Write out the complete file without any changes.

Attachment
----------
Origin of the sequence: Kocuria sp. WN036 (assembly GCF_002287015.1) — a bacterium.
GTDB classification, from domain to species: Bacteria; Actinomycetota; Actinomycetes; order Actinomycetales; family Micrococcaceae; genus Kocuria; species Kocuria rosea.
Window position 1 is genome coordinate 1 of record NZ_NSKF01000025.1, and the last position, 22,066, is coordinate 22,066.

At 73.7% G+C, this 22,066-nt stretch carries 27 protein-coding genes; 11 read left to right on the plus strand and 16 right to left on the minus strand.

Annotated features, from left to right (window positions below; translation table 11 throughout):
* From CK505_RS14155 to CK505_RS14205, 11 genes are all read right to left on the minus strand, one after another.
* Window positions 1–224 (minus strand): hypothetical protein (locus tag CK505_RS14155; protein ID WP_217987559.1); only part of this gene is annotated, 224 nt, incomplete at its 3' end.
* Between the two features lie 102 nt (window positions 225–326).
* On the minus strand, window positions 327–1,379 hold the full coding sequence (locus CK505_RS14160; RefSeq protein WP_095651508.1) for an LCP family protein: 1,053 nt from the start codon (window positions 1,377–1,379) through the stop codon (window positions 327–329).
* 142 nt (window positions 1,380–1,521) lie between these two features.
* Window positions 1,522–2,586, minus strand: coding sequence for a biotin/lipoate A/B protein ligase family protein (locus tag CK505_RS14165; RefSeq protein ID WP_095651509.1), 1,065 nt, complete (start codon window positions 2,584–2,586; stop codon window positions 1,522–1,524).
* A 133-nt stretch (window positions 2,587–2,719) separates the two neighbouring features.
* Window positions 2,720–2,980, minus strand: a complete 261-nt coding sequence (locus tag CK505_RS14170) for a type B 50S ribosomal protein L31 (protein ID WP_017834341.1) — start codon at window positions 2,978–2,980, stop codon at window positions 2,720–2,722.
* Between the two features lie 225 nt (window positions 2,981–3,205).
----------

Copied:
Origin of the sequence: Kocuria sp. WN036 (assembly GCF_002287015.1) — a bacterium.
GTDB classification, from domain to species: Bacteria; Actinomycetota; Actinomycetes; order Actinomycetales; family Micrococcaceae; genus Kocuria; species Kocuria rosea.
Window position 1 is genome coordinate 1 of record NZ_NSKF01000025.1, and the last position, 22,066, is coordinate 22,066.

At 73.7% G+C, this 22,066-nt stretch carries 27 protein-coding genes; 11 read left to right on the plus strand and 16 right to left on the minus strand.

Annotated features, from left to right (window positions below; translation table 11 throughout):
* From CK505_RS14155 to CK505_RS14205, 11 genes are all read right to left on the minus strand, one after another.
* Window positions 1–224 (minus strand): hypothetical protein (locus tag CK505_RS14155; protein ID WP_217987559.1); only part of this gene is annotated, 224 nt, incomplete at its 3' end.
* Between the two features lie 102 nt (window positions 225–326).
* On the minus strand, window positions 327–1,379 hold the full coding sequence (locus CK505_RS14160; RefSeq protein WP_095651508.1) for an LCP family protein: 1,053 nt from the start codon (window positions 1,377–1,379) through the stop codon (window positions 327–329).
* 142 nt (window positions 1,380–1,521) lie between these two features.
* Window positions 1,522–2,586, minus strand: coding sequence for a biotin/lipoate A/B protein ligase family protein (locus tag CK505_RS14165; RefSeq protein ID WP_095651509.1), 1,065 nt, complete (start codon window positions 2,584–2,586; stop codon window positions 1,522–1,524).
* A 133-nt stretch (window positions 2,587–2,719) separates the two neighbouring features.
* Window positions 2,720–2,980, minus strand: a complete 261-nt coding sequence (locus tag CK505_RS14170) for a type B 50S ribosomal protein L31 (protein ID WP_017834341.1) — start codon at window positions 2,978–2,980, stop codon at window positions 2,720–2,722.
* Between the two features lie 225 nt (window positions 2,981–3,205).